"/tmp/[appname].log".

    -u as_user
        User to run as if started as root. Defaults to 'nobody'.

    -l4p l4p.conf
        Path to Log4perl configuration file. Note that in this case the -v
        option will be ignored.

    -p pidfile
        Where to save the pid of the started process. Defaults to
        "/tmp/[appname].pid".

    -v  Increase default Log4perl verbosity from $INFO to $DEBUG. Note that
        this option will be ignored if Log4perl is initialized independently
        or if a user-provided Log4perl configuration file is used.

  Setting Parameters
    Instead of setting paramteters like the logfile, the pidfile etc. from
    the command line, you can directly manipulate App::Daemon's global
    variables:

        use App::Daemon qw(daemonize);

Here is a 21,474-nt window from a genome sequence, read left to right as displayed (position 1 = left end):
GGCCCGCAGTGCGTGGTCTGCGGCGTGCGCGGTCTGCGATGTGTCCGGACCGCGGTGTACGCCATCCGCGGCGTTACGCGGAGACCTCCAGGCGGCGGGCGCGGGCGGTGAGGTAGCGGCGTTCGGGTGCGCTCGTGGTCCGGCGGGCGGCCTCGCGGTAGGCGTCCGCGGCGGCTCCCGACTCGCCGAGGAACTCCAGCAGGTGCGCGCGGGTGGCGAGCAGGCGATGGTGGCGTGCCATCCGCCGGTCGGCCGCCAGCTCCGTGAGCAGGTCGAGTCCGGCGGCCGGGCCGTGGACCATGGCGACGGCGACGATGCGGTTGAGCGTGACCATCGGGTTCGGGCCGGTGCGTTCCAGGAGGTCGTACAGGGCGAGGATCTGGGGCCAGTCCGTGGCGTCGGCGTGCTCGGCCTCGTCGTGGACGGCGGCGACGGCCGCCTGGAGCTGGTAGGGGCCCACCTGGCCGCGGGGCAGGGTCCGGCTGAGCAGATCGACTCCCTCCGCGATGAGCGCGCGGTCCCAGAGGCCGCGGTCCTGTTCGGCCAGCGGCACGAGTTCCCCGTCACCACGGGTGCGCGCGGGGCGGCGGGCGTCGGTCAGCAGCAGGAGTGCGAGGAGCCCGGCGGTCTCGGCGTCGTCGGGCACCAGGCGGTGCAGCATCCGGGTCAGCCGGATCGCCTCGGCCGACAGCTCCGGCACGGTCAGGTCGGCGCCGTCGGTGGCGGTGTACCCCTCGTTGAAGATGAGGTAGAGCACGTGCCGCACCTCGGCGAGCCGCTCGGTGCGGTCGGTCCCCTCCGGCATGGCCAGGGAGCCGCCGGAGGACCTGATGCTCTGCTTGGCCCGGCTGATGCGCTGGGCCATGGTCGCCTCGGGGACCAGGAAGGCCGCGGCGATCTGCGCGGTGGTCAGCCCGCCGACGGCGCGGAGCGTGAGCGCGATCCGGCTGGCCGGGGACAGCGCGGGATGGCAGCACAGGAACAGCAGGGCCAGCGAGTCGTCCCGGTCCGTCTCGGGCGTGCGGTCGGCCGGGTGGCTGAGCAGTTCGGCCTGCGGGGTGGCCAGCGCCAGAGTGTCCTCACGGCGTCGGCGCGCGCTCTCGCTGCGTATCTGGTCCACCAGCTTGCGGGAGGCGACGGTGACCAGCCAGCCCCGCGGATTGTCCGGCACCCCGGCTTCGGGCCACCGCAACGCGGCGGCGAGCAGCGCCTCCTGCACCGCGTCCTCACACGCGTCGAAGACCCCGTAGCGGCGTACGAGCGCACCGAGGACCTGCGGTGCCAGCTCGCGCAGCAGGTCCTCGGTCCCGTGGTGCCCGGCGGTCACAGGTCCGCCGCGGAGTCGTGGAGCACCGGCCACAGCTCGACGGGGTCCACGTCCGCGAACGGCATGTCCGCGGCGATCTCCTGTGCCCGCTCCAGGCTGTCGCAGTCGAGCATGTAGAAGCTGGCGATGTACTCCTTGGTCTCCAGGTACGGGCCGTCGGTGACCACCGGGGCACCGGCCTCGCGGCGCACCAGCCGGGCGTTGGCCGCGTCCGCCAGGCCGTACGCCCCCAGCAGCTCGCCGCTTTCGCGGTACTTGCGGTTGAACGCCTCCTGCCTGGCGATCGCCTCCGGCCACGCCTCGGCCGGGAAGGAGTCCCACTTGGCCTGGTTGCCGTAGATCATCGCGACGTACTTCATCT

$App::Daemon::logfile    = "mylog.log";
        $App::Daemon::pidfile    = "mypid.log";
        $App::Daemon::l4p_conf   = "myconf.l4p";
        $App::Daemon::background = 1;
        $App::Daemon::as_user    = "nobody";

        use Log::Log4perl qw(:levels);
        $App::Daemon::loglevel   = $DEBUG;

        daemonize();

  Application-specific command line options
    If an application needs additional command line options, it can use
    whatever is not yet taken by App::Daemon, as described previously in the
    "Command Line Options" section.

    However, it needs to make sure to remove these additional options before
    calling daemonize(), or App::Daemon will complain. To do this, create an
    options hash %opts and store application-specific options in there while
    removing them from @ARGV:

        my %opts = ();

        for my $opt (qw(-k -P -U)) {
            my $v = App::Daemon::find_option( $opt, 1 );
            $opts{ $opt } = $v if defined $v;
        }

    After this, options "-k", "-P", and "-U" will have disappeared from
    @ARGV and can be checked in $opts{k}, $opts{P}, and $opts{U}.

  Gotchas
    If the process is started as root but later drops permissions to a